Medical notes this week…
We recently reported on children who experience severe stress and how they are more likely to develop psychiatric disorders in adulthood but how does one lead to the other? According to a new study from the University of Wisconsin-Madison, childhood stress changes our genes. Researchers compared the whole genomes of girls with stressful childhoods against girls with relatively calm childhoods and found a difference in gene expression in more than 1,400 genes as a result of the amount of stress the girls had experienced.
Artificially sweetened drinks have a reputation of being bad for your health but for patients with colon cancer they may be a healthy choice, according to a study in the journal PLOS One. Researchers found that among patients who’d already been treated for colon cancer, those who drank at least one can of artificially sweetened beverage per day had a 46 percent decline in risk of cancer recurrence or death.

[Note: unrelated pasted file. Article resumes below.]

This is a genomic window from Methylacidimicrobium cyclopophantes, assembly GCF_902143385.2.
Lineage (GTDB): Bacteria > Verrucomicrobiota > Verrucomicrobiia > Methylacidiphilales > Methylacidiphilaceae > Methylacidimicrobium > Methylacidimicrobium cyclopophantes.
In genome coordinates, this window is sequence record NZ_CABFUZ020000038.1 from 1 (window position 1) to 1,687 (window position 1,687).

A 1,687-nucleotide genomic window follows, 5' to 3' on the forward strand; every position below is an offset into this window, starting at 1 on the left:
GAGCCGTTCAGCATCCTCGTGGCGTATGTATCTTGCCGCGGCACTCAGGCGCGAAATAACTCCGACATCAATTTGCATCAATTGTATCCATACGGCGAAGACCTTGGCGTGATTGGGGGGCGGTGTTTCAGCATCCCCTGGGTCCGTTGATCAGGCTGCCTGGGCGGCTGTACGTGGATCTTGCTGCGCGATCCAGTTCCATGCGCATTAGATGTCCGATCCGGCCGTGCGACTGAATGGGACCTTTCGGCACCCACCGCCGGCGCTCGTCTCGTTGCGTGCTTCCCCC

Students won’t do better in school by taking unprescribed ADHD drugs. These so-called study drugs may make you feel smarter… but a study in the journal Pharmacy finds they don’t actually improve test performance. Researchers say a standard dose of Adderall will improve attention and focus but that doesn’t help on tasks involving short-term memory, reading comprehension, and fluency.
And finally… dogs are known to be man’s best friend and a new study shows that over thousands of years, dogs have become very good at reading our social cues. A study in the journal Learning & Behavior shows that not only can dogs sense what their owners are feeling they’ll go through barriers to help their owners. Researchers say that when dogs heard their owner crying in another room, they hurried to push through the door to comfort them.